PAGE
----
Since I have no financial or banking credential, but an occasional dosage of common sense, I do listen to those who are better informed yet not so heavily invested in the system that they staunchly defend it despite the signs that it is collapsing.
Belgian banker Bernard Lietaer is one man who seems to have integrated the principles of consciousness into a savviness of the economic system. Shortly after the 2008 recession he warned us, “Time is of the essence, if we want to avoid the social and economic ravages unleashed by the unraveling of today’s complex business supply chains. As the rot spreads from the banking system to non-financial businesses, a lot of the damage will be done quickly.” In a private conversation with me, Lietaer predicted that the 2008 recession was followed by the equivalent of an eye of a hurricane passing over us – allowing us to think the worst was over – when the next wave would be even more devastating.
Another colleague I have come to respect is Michael Lewis, author of The Big Short, Flash Boys and other books. Lewis did a tour on Wall Street – working at Salomon Brothers, much of which he shared in his first bestseller, Liar’s Poker. In his column for the May 9-May 15 issue of Bloomberg’s Businessweek*, Lewis writes about a new book by Mervyn King, former Governor of the Bank of England, in which, among other things, the author calls for the separation of the “boring bits of banking” (commercial banking) from “the exciting ones” (trading and investment banking).
What amazes me – an admitted layman – is that this separation was once in place here in the U.S. The Glass-Seagall Act was passed in 1933 after the 1929 crash, making it illegal to blend these two activities, one conservative by nature and the other speculative. In its infinite wisdom, Congress chose to repeal Glass-Seagall in 1999 after the number of banking lobbyists more than doubled in Washington widely peddling their influence. Less than nine years later we had the crash of 2008, largely due to this oil-and-water comingling (and confusing) of complex products with simple savings and lending activity.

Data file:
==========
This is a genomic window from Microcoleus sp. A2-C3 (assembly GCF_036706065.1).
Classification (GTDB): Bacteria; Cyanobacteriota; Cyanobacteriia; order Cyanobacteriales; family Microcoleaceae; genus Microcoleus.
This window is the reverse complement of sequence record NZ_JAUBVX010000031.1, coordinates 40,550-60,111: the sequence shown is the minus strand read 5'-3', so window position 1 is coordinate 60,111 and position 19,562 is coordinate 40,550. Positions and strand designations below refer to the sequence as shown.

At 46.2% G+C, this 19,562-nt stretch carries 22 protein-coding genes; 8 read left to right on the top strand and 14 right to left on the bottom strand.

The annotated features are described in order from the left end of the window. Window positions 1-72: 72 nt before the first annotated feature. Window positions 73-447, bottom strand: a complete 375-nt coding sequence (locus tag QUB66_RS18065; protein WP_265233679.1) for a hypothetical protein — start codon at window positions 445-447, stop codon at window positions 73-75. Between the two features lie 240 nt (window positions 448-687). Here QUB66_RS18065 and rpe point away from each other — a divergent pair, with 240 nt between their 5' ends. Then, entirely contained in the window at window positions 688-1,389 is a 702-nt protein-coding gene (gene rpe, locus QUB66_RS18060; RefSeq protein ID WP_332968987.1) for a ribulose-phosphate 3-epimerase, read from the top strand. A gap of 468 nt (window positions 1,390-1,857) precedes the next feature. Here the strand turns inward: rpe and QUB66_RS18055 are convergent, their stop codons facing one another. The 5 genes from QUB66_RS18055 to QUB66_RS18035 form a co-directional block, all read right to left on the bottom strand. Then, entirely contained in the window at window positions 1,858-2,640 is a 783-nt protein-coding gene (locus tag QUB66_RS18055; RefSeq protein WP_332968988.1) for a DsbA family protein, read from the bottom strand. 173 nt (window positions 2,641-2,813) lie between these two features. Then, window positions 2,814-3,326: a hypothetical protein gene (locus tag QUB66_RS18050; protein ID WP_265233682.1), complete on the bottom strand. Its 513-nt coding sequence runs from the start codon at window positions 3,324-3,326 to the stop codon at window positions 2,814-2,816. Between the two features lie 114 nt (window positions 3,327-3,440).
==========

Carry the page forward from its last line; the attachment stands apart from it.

While I have ordered King’s book – The End of Alchemy – based on Lewis’ review, I have not yet read it. But I find it even more amazing that with all the legislation that has passed since 2008 the repeal of Glass Steagall still remains in effect. Nothing has replaced it to make sure banks didn’t go back to doing exactly what they had been doing since it was repealed! And they are still doing all those things that caused the 2008 crash! Continuing the same behavior leads me to think Lietaer’s prediction of the second wave is quite likely.
Lewis closes his Businessweek article with this: “It’s interesting in the aftermath of the  crisis how much energy has been expended seeming to fix the problem without attacking it head on. Much as they moan and groan about reduced circumstances, our biggest bankers are still playing a game of heads-I-win, tails-you-lose with the rest of society.”
If anyone doubts that the system is rigged, that the free market isn’t free anymore, they should do a deep dive into the inter-relational workings of lobbyists, bankers and politicians. Here are a few of my past ramblings that may help:
“Lesson from Early Capitalism” (2010) http://renesch.com/2010/lessons-from-early-capitalism/
“A Lesson from the Meltdown” (2009) http://globaldialoguecenter.blogs.com/johnrenesch/2009/09/index.html
“What Ever Happened to Free Markets?” (2008) http://renesch.com/2008/hyper-capitalism-what-ever-happened-to-free-markets/
* * * * *